Give it to someone else to pass along to them after you’re gone. If you’re making it for an adult(s), give it to them now. Why make them wait until you’re gone to know how much they really mean to you? Today is a great day for them to know! And that’s not to mention that they’ll always have it, so it still will be a reminder of you after you’re gone. (You can also make one for a child, tween, or teen that’s for now.)
No matter whom it is for, make it long and rambling, because if you go before them, they will cherish it. Every. Single. Word. And, no matter how long it is, it won’t be long enough.
4. Have a dream that seems too big to reach, and enjoy the journey of planning for it, even if you never make it. There’s a wonderful intimacy (non-sexual) in having a shared dream with someone and planning for it. It’s a way of breathing excitement, hope, and a future into your relationship.
My son Corbett and I want to go to New Zealand. He chose it because that’s where a lot (most/all?) of The Hobbit and Lord of the Rings movies were filmed. Marc and I enjoy watching British TV. We want to tour England and visit the cities and villages where our favorite shows are filmed. Kent and I have a dream home in mind. We have the building plans for it under our bed. We’ve planned every inch of that house! I don’t think we’ll ever build it. It’s big, and unless our children grow up and give us lots of grandchildren, it will be too large for Kent and me once the boys have flown from our nest. But these are our dreams, and we’ll never stop planning them. And one day, if everything aligns just so, some of our dreams will become reality.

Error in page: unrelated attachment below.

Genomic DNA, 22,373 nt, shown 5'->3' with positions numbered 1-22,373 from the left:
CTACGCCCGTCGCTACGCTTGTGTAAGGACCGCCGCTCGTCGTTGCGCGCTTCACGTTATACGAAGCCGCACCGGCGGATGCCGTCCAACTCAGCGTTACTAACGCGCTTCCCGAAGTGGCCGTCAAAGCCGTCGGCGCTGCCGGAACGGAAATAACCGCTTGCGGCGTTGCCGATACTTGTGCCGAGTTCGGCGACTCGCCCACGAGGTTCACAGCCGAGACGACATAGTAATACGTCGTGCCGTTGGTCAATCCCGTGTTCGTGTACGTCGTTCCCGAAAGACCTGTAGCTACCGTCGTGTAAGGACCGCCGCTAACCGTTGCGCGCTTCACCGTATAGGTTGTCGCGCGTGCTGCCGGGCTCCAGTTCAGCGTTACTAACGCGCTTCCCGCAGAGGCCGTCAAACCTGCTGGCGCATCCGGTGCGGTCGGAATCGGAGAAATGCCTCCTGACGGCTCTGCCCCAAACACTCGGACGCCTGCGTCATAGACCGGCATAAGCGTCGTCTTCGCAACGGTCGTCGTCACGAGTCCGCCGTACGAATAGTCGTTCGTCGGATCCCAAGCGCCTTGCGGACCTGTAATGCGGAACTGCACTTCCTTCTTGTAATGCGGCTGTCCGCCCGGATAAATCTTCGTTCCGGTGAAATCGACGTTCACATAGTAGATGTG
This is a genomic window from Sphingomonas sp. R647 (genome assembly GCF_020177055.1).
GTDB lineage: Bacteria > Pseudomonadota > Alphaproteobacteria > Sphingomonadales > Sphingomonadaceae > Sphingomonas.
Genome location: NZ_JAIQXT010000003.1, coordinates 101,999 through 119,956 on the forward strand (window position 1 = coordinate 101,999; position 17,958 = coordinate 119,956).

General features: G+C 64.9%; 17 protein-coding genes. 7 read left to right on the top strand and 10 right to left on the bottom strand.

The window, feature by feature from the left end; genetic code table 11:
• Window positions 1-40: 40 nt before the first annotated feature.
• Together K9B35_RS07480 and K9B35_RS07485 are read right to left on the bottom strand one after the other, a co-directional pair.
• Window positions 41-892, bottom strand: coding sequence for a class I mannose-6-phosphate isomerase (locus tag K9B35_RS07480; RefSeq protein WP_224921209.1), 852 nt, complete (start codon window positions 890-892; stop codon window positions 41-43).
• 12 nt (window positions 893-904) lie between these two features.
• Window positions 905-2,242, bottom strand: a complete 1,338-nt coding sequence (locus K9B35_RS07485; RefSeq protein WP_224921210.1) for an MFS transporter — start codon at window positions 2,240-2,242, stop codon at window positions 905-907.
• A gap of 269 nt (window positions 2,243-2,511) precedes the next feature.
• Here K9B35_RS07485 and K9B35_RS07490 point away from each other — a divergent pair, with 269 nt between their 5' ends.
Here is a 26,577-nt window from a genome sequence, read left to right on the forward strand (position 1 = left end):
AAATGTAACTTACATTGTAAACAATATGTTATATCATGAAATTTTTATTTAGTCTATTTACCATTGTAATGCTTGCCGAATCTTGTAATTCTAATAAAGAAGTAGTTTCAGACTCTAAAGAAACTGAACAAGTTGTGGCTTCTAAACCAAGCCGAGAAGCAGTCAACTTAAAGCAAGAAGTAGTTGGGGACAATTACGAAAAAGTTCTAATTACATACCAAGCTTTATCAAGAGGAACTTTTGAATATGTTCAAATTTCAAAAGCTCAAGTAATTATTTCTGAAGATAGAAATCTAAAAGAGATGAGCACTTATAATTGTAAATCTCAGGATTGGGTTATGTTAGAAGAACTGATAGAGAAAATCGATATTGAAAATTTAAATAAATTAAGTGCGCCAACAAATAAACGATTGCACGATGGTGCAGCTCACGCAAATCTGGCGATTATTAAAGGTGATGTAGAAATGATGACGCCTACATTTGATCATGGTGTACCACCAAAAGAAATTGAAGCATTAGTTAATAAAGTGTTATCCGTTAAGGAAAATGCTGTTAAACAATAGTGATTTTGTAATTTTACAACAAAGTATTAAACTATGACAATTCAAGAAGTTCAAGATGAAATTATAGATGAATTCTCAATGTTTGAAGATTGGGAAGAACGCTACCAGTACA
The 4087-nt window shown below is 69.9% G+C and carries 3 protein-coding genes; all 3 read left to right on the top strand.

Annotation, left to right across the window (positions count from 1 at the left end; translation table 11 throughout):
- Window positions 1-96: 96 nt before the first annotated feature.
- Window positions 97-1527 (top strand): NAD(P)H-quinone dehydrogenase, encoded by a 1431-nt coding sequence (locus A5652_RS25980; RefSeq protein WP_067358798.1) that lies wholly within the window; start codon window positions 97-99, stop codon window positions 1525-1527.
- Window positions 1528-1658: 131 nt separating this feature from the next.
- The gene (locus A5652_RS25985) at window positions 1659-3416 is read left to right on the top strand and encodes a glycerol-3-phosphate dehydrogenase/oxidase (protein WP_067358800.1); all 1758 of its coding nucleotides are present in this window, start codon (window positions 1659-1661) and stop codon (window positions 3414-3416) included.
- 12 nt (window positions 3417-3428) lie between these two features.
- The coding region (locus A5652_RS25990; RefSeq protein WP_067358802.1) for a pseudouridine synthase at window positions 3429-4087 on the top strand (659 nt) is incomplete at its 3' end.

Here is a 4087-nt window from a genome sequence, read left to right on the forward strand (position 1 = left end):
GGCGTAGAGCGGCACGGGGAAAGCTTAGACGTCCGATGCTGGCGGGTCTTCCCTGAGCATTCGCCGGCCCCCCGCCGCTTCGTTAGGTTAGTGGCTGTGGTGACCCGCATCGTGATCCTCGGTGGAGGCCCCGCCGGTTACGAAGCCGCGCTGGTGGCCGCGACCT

When you share a dream with someone, you snuggle in a hope-filled, delightful place with that person. It’s a dwelling place of love.
5. Pray for them every day. If these ways to show love were listed in order, this would be number one. But I decided to save it for the grand finale of the list. Priscilla Shirer, in her book Fervent: A Woman’s Battle Plan for Serious, Specific, and Strategic Prayer (the book other than the Bible that has had the greatest impact on my spiritual life),
When you pray for others, you help create miracles for them. Things in their life that have gotten turned upside down get turned right-side up. Bad endings become great beginnings. Problems become testimonies.
Does it happen overnight? Not usually.
Does it happen eventually? Always. In God’s timing.
Every prayer is an act of love. Perform it daily. It strengthens people. It heals them. It gives them hope. It changes their circumstances. It puts them on the right path or keeps them on it if they’re already there. It’s how we thank God for putting the people we love in our life.
Prayer is in a word: Everything. Without it we cannot love as we were meant to love.